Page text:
Are You Listening? Media Use During Face-to-Face Contact Relates to Lower Well-Being
Chatting with others face-to-face is good for young people’s psychological health, it makes them feel connected and happy. However, technological innovations have changed the way youth interact. They use media devices such as smartphones to interact with others, but unfortunately also do so during face-to-face interactions. A study in Psychological Reports shows that young adults who use media during face-to-face interactions are not that happy. Rather, they feel more depressed and anxious than those who use less media during live contact.
- Interacting face-to-face with others relates positively to the mental well-being of young adults.
- However, young adults who use media during face-to-face interactions, more often experience symptoms of depression and higher levels of anxiety.
- Media use during face-to-face interactions can be a cause as well as a consequence of lower well-being of young adults. To help young people deal with media in a way that is good for their well-being, they need to be made aware of the possible causes and consequences of media multitasking in social situations, for example through media education.
How does the use of media during face-to-face interaction relate to young adults' well-being?
437 young adults (mean age: 21 years; 84% female)
Participants filled out an online survey, containing questions about their media use (e.g., checking social media, chatting, listening to music, gaming and watching television) during face-to-face interaction, depressive symptoms, symptoms of (social) anxiety and their level of empathy. Additionally, the participants' answered questions about their general psychological well-being, meaning their control of self and events, happiness, social involvement, self-esteem, mental balance, and sociability. Finally, they filled out questions about their personality traits (i.e., extraversion, conscientiousness, agreeableness, neuroticism, and openness) and their levels of narcissism.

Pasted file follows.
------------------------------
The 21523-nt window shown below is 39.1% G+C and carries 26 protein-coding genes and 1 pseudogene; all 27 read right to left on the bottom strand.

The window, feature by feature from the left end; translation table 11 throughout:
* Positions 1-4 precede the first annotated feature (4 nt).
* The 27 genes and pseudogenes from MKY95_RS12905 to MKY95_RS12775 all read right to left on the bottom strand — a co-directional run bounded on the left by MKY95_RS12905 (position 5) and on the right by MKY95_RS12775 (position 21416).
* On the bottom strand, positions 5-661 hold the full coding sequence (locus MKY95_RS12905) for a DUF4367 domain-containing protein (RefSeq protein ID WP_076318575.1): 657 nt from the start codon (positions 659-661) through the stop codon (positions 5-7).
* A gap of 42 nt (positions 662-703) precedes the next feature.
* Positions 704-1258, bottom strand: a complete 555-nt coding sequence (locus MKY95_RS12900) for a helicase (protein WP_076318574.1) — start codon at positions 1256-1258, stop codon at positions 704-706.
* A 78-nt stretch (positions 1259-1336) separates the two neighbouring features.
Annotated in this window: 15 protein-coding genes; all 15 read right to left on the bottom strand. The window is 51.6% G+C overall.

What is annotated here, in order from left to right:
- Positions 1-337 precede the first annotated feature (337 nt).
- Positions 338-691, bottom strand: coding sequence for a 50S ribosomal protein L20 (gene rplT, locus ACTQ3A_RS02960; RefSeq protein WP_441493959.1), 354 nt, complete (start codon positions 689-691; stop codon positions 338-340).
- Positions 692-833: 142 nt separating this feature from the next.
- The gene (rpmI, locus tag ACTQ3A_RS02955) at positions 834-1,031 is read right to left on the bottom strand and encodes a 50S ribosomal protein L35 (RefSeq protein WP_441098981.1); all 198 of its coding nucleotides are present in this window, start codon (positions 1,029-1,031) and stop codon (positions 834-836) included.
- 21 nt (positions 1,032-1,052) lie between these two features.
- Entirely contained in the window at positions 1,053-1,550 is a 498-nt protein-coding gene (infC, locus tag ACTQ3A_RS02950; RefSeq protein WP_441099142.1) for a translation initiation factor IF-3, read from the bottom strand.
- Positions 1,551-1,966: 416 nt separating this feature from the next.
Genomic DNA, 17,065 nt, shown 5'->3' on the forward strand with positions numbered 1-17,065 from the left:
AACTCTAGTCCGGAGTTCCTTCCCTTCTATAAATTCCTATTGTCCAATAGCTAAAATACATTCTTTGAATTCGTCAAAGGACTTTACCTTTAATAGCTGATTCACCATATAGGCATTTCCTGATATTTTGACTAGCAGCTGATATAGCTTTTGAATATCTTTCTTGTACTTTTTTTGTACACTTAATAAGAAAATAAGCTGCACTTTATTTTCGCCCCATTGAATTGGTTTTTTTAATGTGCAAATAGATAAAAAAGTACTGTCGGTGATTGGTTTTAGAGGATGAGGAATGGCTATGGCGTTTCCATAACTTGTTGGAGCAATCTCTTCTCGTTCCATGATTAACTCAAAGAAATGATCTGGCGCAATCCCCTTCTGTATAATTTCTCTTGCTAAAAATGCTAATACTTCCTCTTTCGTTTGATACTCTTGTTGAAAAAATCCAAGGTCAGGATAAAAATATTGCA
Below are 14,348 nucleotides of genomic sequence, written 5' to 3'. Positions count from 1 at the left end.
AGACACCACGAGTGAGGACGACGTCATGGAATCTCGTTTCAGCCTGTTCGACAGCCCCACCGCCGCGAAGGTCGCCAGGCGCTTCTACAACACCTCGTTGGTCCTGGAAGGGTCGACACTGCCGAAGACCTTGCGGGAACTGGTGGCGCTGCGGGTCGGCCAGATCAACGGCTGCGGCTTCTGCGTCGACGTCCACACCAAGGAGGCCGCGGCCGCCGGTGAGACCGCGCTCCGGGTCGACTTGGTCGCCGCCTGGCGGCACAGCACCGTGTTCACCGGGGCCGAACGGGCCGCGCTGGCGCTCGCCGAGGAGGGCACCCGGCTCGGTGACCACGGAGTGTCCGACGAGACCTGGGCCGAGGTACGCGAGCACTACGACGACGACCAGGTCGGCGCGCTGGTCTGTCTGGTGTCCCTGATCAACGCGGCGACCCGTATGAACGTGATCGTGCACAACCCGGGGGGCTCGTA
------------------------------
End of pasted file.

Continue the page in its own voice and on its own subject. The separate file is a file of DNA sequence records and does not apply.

Facts and findings
- Young adults who more often engaged in face-to-face interactions showed higher levels of empathy and psychological well-being. They also experienced less symptoms of depression and (social) anxiety.
- Young adults who more often used media during face-to-face interactions, experienced less psychological well-being and more symptoms of depression and (social) anxiety.
- Young adults who more often used media during face-to-face interactions were less extravert, agreeable, conscientious, and empathetic, and also more neurotic and narcissistic.
- Interesting finding: It seems that there are differences between types of media. Doing offline work- or study-related tasks while interacting face-to-face related to lower social anxiety and higher feelings of control and mental balance.
- Critical note: No conclusions can be drawn about cause (e.g., using media during face-to-face interactions) and effect (e.g., well-being). This study only shows that using media during face-to-face interactions and psychological well-being are negatively related.